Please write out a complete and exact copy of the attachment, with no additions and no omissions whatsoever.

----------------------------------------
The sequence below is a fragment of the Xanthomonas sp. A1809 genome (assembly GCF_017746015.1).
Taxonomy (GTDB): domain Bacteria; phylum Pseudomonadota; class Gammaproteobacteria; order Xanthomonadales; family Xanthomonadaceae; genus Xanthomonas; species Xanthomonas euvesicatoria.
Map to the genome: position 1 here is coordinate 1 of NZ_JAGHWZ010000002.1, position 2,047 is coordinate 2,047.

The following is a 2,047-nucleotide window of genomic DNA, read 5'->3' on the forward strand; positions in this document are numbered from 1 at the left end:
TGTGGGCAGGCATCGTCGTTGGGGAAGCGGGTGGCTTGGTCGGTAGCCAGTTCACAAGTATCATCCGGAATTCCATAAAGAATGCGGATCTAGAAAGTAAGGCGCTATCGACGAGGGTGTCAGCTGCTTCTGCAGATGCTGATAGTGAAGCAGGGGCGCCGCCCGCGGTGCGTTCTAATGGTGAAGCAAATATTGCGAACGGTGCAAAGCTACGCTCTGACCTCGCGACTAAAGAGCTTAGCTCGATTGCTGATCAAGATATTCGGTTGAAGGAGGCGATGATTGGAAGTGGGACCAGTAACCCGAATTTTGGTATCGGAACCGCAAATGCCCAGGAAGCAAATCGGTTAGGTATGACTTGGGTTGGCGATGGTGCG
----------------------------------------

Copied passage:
The sequence below is a fragment of the Xanthomonas sp. A1809 genome (assembly GCF_017746015.1).
Taxonomy (GTDB): domain Bacteria; phylum Pseudomonadota; class Gammaproteobacteria; order Xanthomonadales; family Xanthomonadaceae; genus Xanthomonas; species Xanthomonas euvesicatoria.
Map to the genome: position 1 here is coordinate 1 of NZ_JAGHWZ010000002.1, position 2,047 is coordinate 2,047.

The following is a 2,047-nucleotide window of genomic DNA, read 5'->3' on the forward strand; positions in this document are numbered from 1 at the left end:
TGTGGGCAGGCATCGTCGTTGGGGAAGCGGGTGGCTTGGTCGGTAGCCAGTTCACAAGTATCATCCGGAATTCCATAAAGAATGCGGATCTAGAAAGTAAGGCGCTATCGACGAGGGTGTCAGCTGCTTCTGCAGATGCTGATAGTGAAGCAGGGGCGCCGCCCGCGGTGCGTTCTAATGGTGAAGCAAATATTGCGAACGGTGCAAAGCTACGCTCTGACCTCGCGACTAAAGAGCTTAGCTCGATTGCTGATCAAGATATTCGGTTGAAGGAGGCGATGATTGGAAGTGGGACCAGTAACCCGAATTTTGGTATCGGAACCGCAAATGCCCAGGAAGCAAATCGGTTAGGTATGACTTGGGTTGGCGATGGTGCG